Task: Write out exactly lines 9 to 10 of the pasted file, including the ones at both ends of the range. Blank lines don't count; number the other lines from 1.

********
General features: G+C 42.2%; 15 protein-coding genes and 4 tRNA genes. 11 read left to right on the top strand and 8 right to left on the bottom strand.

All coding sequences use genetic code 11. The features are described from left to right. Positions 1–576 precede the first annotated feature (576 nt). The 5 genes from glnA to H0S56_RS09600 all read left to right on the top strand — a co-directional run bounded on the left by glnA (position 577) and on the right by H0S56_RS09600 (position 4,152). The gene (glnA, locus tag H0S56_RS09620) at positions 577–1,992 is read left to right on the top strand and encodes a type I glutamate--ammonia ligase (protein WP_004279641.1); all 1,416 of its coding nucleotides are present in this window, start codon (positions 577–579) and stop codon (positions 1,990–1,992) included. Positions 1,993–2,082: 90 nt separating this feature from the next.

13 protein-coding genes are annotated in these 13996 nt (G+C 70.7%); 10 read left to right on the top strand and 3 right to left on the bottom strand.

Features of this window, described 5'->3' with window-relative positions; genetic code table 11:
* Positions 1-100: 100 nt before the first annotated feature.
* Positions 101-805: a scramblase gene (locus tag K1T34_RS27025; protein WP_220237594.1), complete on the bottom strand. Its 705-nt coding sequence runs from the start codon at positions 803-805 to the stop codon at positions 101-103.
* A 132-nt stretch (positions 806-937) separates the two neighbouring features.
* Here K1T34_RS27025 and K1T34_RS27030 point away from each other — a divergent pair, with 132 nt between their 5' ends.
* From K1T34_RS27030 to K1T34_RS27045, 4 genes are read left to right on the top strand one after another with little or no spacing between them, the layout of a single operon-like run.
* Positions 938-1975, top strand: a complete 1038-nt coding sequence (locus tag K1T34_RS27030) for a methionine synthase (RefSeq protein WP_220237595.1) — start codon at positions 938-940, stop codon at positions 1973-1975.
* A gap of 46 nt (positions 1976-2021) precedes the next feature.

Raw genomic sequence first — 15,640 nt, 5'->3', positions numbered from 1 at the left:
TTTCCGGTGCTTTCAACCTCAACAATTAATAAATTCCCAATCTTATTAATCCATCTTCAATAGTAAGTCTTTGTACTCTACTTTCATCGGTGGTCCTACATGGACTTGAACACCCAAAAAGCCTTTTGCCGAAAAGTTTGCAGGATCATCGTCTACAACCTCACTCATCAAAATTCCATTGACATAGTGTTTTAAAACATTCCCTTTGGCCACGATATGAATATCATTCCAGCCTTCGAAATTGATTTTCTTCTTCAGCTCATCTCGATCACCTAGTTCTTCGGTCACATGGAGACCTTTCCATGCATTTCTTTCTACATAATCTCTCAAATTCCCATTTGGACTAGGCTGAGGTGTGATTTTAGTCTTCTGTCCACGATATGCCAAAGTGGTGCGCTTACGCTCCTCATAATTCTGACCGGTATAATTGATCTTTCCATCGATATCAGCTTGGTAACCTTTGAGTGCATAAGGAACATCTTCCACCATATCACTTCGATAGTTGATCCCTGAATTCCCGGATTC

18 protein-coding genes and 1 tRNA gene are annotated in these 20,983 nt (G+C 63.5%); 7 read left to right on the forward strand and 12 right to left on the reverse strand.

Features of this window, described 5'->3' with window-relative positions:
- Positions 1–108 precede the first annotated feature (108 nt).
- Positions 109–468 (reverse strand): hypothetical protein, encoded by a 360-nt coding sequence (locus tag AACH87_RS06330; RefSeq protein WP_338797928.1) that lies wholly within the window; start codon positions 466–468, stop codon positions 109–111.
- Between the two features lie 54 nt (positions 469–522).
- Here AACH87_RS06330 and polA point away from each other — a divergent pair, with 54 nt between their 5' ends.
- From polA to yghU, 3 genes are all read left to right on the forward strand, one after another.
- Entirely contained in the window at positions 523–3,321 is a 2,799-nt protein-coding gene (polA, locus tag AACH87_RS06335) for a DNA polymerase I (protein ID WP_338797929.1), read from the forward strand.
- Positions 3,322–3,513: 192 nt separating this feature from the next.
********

* From K1T34_RS27030 to K1T34_RS27045, 4 genes are read left to right on the top strand one after another with little or no spacing between them, the layout of a single operon-like run.
* Positions 938-1975, top strand: a complete 1038-nt coding sequence (locus tag K1T34_RS27030) for a methionine synthase (RefSeq protein WP_220237595.1) — start codon at positions 938-940, stop codon at positions 1973-1975.